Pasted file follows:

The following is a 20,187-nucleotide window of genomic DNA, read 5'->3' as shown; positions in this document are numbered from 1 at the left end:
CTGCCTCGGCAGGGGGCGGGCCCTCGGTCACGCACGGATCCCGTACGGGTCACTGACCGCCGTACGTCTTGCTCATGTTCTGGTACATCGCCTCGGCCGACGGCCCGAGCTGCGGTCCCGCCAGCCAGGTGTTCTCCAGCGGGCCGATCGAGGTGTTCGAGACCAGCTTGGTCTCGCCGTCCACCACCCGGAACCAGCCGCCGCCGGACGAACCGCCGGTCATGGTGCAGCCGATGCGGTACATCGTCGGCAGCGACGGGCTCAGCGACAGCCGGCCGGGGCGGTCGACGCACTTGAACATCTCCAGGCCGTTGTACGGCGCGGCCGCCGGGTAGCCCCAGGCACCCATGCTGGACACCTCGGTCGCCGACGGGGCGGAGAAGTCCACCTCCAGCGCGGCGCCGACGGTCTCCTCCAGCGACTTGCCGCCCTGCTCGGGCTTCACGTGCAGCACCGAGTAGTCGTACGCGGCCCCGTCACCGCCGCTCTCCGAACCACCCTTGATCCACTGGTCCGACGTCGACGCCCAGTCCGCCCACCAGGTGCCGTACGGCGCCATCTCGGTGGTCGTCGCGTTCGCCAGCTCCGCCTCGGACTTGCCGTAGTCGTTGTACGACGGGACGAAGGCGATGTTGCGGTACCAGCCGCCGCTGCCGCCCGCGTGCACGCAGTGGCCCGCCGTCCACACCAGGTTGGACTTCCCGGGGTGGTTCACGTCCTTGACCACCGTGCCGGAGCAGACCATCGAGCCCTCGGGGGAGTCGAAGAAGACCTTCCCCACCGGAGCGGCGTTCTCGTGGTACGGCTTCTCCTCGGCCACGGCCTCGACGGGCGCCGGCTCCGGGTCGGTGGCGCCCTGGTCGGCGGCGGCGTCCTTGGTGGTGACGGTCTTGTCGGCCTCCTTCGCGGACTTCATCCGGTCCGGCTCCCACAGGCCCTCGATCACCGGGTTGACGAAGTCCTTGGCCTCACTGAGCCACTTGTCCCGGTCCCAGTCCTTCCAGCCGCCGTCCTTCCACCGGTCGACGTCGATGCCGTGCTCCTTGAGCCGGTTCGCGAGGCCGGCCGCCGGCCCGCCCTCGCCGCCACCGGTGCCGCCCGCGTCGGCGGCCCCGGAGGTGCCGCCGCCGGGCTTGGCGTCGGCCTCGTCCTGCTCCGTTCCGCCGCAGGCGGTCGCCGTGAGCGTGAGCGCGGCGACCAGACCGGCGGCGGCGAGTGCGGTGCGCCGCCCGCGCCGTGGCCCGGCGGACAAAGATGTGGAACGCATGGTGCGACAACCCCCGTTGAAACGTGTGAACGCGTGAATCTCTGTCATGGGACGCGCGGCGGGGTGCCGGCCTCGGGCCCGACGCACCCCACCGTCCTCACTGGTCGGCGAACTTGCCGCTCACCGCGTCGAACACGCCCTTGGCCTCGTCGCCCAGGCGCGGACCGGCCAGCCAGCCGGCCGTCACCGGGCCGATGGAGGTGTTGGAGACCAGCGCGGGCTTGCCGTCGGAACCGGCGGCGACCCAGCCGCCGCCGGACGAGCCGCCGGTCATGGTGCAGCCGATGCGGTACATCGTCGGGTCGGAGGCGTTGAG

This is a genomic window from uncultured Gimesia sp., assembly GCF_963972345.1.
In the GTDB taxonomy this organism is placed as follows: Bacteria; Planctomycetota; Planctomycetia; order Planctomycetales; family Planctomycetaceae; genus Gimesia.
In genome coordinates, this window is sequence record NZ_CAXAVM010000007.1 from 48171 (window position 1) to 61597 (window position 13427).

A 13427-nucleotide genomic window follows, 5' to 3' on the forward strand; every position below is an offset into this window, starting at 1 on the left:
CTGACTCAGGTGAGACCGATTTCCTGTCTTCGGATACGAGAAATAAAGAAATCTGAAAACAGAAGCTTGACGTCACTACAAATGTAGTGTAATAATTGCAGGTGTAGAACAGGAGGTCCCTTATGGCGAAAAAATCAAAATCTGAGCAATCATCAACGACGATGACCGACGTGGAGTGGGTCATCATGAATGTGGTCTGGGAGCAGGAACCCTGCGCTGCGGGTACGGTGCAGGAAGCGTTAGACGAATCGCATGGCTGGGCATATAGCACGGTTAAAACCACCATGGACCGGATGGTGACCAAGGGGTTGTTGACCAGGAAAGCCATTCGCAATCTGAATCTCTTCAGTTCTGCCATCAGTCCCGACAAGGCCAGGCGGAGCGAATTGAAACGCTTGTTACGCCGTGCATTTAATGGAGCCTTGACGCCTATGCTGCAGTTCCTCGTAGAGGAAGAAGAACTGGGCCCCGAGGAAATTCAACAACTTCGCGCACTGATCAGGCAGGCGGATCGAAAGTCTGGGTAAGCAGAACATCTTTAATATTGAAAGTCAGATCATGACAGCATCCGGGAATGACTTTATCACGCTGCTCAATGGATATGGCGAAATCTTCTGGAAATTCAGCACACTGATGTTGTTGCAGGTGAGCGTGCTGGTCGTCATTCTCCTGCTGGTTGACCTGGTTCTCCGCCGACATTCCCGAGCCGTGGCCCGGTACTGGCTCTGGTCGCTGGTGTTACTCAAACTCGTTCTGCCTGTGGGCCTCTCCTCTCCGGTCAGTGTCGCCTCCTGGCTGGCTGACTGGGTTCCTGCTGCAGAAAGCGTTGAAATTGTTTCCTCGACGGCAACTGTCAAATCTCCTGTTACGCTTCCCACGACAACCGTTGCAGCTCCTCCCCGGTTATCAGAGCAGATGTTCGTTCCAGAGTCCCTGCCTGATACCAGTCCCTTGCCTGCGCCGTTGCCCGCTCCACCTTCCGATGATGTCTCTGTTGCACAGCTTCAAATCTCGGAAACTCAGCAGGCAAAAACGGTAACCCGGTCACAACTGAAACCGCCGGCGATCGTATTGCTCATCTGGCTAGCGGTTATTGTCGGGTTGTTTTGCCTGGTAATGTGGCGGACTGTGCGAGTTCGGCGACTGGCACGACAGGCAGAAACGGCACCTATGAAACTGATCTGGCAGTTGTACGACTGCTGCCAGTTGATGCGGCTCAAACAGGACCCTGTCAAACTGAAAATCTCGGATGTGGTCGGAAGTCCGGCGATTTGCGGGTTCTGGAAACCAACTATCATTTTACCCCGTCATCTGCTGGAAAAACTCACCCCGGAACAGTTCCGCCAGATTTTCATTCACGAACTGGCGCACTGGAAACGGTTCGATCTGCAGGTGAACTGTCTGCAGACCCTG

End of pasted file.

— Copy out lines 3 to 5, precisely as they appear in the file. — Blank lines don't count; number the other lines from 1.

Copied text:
This is a genomic window from uncultured Gimesia sp., assembly GCF_963972345.1.
In the GTDB taxonomy this organism is placed as follows: Bacteria; Planctomycetota; Planctomycetia; order Planctomycetales; family Planctomycetaceae; genus Gimesia.
In genome coordinates, this window is sequence record NZ_CAXAVM010000007.1 from 48171 (window position 1) to 61597 (window position 13427).